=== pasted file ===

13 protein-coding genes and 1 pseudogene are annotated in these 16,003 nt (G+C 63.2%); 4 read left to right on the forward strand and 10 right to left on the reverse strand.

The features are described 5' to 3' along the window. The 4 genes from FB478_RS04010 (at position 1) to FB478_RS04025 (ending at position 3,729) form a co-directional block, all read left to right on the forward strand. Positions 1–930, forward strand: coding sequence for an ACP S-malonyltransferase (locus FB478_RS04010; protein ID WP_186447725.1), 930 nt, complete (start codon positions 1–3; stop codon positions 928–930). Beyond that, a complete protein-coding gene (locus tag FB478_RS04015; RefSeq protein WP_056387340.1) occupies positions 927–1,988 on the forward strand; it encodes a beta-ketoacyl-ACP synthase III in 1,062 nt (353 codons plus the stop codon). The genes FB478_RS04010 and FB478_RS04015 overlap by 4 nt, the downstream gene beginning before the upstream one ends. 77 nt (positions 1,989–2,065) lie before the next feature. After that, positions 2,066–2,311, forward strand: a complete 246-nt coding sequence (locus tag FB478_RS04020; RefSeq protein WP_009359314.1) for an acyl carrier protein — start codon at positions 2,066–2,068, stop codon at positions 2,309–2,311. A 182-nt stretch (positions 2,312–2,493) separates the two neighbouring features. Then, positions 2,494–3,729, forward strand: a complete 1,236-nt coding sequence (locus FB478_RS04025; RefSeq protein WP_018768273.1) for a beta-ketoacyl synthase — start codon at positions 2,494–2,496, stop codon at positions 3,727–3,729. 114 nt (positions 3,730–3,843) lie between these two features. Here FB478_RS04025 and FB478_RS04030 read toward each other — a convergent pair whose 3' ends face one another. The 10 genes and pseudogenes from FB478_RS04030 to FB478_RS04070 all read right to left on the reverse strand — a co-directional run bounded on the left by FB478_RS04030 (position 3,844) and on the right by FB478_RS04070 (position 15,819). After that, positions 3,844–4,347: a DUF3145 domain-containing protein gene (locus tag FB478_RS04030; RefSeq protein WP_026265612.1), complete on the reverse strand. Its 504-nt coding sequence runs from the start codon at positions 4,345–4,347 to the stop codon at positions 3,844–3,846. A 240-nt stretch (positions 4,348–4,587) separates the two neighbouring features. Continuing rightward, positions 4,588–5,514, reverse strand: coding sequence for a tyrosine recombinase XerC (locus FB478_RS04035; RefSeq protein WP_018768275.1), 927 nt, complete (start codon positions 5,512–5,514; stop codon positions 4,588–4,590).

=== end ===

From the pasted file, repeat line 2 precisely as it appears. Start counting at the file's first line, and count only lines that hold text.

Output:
The features are described 5' to 3' along the window. The 4 genes from FB478_RS04010 (at position 1) to FB478_RS04025 (ending at position 3,729) form a co-directional block, all read left to right on the forward strand. Positions 1–930, forward strand: coding sequence for an ACP S-malonyltransferase (locus FB478_RS04010; protein ID WP_186447725.1), 930 nt, complete (start codon positions 1–3; stop codon positions 928–930). Beyond that, a complete protein-coding gene (locus tag FB478_RS04015; RefSeq protein WP_056387340.1) occupies positions 927–1,988 on the forward strand; it encodes a beta-ketoacyl-ACP synthase III in 1,062 nt (353 codons plus the stop codon). The genes FB478_RS04010 and FB478_RS04015 overlap by 4 nt, the downstream gene beginning before the upstream one ends. 77 nt (positions 1,989–2,065) lie before the next feature. After that, positions 2,066–2,311, forward strand: a complete 246-nt coding sequence (locus tag FB478_RS04020; RefSeq protein WP_009359314.1) for an acyl carrier protein — start codon at positions 2,066–2,068, stop codon at positions 2,309–2,311. A 182-nt stretch (positions 2,312–2,493) separates the two neighbouring features. Then, positions 2,494–3,729, forward strand: a complete 1,236-nt coding sequence (locus FB478_RS04025; RefSeq protein WP_018768273.1) for a beta-ketoacyl synthase — start codon at positions 2,494–2,496, stop codon at positions 3,727–3,729. 114 nt (positions 3,730–3,843) lie between these two features. Here FB478_RS04025 and FB478_RS04030 read toward each other — a convergent pair whose 3' ends face one another. The 10 genes and pseudogenes from FB478_RS04030 to FB478_RS04070 all read right to left on the reverse strand — a co-directional run bounded on the left by FB478_RS04030 (position 3,844) and on the right by FB478_RS04070 (position 15,819). After that, positions 3,844–4,347: a DUF3145 domain-containing protein gene (locus tag FB478_RS04030; RefSeq protein WP_026265612.1), complete on the reverse strand. Its 504-nt coding sequence runs from the start codon at positions 4,345–4,347 to the stop codon at positions 3,844–3,846. A 240-nt stretch (positions 4,348–4,587) separates the two neighbouring features. Continuing rightward, positions 4,588–5,514, reverse strand: coding sequence for a tyrosine recombinase XerC (locus FB478_RS04035; RefSeq protein WP_018768275.1), 927 nt, complete (start codon positions 5,512–5,514; stop codon positions 4,588–4,590).